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A program to find prime numbers


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Functions and Program Structure: Basics of Functions
A Tutorial Introduction - Getting Started
Directives - The null directive
An example performing input
A program to find prime numbers
Character handling - Strings, Untyped pointers
Arrays, the & operator and function
Complete Programs in C
Recursion and argument passing - Call by value

A program to find prime numbers

* Dumb program that generates prime numbers.
#include <stdio.h>
#include <stdlib.h>

divisor = divisor-1;

if(not_prime == 0)
printf('%d is a prime numbern', this_number);
this_number = this_number + 1;

Example 1.2

What was interesting in there? A few new points, perhaps. The program works in a really stupid way: to see if a number is prime, it divides that number by all the numbers between half its value and two—if any divide without remainder, then the number isn't prime. The two operators that you haven't seen before are the remainder operator , and the equality operator, which is a double equal sign . That last one is without doubt the cause of more bugs in C programs than any other single factor.

The problem with the equality test is that wherever it can appear it is also legal to put the single sign. The first, , compares two things to see if they are equal, and is generally what you need in fragments like these:

if(a == b)
while (c == d)

The assignment operator is, perhaps surprisingly, also legal in places like those, but of course it assigns the value of the right-hand expression to whatever is on the left. The problem is particularly bad if you are used to the languages where comparison for equality is done with what C uses for assignment. There's nothing that you can do to help, so start getting used to it now. (Modern compilers do tend to produce warnings when they think they have detected ‘questionable’ uses of assignment operators, but that is a mixed blessing when your choice was deliberate.)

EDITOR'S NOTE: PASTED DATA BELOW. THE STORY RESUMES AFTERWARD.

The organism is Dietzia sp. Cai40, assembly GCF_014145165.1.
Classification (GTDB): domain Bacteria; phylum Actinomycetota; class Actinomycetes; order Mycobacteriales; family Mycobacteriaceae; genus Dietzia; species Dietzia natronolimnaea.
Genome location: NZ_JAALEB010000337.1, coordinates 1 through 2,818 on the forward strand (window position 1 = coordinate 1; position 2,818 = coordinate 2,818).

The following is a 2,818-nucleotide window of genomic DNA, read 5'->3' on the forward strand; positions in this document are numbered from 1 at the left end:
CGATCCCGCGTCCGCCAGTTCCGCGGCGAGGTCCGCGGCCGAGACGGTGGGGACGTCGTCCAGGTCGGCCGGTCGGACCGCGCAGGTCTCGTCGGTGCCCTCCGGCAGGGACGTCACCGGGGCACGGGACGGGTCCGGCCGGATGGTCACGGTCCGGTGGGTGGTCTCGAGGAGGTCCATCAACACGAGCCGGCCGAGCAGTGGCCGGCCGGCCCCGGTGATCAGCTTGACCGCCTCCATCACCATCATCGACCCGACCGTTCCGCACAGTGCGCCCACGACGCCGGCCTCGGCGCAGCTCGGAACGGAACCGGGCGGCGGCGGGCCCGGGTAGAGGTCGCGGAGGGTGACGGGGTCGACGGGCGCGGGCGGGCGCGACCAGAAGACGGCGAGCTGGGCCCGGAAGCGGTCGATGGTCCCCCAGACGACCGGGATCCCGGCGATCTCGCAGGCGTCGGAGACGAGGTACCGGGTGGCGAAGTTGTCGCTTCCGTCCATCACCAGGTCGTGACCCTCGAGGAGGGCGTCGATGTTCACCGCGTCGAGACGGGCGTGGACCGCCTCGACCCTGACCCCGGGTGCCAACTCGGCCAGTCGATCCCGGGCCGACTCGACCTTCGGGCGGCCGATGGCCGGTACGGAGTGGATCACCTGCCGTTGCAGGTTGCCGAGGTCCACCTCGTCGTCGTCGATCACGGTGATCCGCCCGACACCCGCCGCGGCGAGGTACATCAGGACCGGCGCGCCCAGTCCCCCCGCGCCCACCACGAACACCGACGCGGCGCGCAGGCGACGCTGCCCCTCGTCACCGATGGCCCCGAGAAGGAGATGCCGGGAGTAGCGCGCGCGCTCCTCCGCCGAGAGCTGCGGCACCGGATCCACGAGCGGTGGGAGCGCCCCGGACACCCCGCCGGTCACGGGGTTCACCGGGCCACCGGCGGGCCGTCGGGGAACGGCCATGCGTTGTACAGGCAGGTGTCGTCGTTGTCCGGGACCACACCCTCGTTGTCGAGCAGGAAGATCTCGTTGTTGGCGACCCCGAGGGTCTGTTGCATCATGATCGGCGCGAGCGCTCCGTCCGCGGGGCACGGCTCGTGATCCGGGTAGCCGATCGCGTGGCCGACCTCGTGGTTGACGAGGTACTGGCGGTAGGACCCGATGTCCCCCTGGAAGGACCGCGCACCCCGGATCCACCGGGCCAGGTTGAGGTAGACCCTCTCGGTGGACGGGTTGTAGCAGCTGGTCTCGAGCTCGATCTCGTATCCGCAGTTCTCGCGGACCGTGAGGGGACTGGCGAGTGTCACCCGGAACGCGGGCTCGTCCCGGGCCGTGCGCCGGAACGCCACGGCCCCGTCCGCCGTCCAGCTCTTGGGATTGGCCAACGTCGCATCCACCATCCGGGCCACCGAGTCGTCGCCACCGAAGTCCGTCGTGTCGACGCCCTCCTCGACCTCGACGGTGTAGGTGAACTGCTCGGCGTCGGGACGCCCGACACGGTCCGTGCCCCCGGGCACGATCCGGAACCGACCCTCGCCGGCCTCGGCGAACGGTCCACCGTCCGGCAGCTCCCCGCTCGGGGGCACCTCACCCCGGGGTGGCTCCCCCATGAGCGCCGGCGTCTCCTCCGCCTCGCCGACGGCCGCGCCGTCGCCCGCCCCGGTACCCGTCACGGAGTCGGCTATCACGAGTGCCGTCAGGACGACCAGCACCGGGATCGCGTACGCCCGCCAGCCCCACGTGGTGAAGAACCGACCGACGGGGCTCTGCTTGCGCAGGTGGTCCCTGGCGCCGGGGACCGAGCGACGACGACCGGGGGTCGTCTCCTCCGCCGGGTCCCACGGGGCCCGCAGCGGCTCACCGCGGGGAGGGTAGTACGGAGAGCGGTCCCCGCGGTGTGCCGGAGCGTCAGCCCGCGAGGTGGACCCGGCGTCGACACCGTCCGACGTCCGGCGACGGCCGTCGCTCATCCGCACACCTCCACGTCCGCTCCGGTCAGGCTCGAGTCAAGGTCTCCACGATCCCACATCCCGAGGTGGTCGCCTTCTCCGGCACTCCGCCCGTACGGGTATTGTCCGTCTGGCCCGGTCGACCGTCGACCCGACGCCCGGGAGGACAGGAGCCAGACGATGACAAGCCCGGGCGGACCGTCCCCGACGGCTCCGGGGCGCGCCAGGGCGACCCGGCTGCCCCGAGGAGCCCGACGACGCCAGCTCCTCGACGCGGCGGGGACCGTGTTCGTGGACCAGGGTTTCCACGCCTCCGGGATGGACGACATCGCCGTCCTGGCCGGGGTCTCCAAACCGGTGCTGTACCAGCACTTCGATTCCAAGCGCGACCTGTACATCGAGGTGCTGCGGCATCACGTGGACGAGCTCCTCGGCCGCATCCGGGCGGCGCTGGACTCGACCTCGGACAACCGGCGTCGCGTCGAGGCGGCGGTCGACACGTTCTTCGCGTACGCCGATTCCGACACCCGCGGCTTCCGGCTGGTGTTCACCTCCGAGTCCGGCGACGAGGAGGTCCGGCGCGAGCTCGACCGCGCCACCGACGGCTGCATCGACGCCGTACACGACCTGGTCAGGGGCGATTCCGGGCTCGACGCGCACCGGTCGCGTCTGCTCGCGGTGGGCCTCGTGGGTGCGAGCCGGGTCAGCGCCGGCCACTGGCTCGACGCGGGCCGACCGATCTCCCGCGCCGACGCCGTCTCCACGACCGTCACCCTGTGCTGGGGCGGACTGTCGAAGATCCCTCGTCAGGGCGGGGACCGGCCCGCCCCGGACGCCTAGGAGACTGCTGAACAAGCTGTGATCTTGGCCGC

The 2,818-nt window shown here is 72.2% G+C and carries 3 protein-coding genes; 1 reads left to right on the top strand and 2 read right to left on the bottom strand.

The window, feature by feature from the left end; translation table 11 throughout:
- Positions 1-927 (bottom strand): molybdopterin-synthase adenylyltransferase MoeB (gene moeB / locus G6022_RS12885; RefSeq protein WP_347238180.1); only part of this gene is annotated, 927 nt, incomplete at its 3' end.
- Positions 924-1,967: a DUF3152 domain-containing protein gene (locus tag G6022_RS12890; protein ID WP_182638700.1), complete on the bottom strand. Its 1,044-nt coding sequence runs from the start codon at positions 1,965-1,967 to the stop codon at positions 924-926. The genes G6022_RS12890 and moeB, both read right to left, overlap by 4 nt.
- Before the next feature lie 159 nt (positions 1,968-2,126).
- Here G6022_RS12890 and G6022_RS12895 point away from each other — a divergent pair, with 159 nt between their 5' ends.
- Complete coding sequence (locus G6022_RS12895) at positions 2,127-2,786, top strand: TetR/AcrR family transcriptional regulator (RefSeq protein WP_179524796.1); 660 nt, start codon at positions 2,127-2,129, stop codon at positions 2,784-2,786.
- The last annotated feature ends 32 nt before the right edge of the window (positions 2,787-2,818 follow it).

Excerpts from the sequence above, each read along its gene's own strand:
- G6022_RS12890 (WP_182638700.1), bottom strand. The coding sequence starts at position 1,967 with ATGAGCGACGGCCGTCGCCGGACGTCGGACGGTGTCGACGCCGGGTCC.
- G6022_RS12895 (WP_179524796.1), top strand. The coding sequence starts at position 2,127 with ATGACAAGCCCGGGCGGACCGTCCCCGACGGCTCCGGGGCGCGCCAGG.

There is also the introduction for the first time of the if statement. Like the while statement, it tests an expression to see if the expression is true. You might have noticed that also like the while statement, the expression that controls the if statement is in parentheses. That is always the case: all of the conditional control of flow statements require a parenthesized expression after the keyword that introduces them. The formal description of the if statement goes like this:



showing that it comes in two forms. Of course, the effect is that if the expression part is evaluated to be true, then the following statement is executed. If the evaluation is false, then the following statement is not executed. When there is an else part, the statement associated with it is executed only if the evaluation gives a false result.

If statements have a famous problem. In the following piece of code, is the statement-2 executed or not?

if(1 > 0)
if(1 < 0)

The answer is that it is. Ignore the indentation (which is misleading). The else could belong to either the first or second if, according to the description of the if statement that has just been given, so an extra rule is needed to make it unambiguous. The rule is simply that an else is associated with the nearest else-less if above it. To make the example work the way that the indentation implied, we have to invoke a compound statement:

if(1 > 0)

Here, at least, C adheres to the practice used by most other languages. In fact a lot of programmers who are used to languages where the problem exists have never even realized that it is there—they just thought that the disambiguating rule was ‘obvious’. Let's hope that everyone feels that way.

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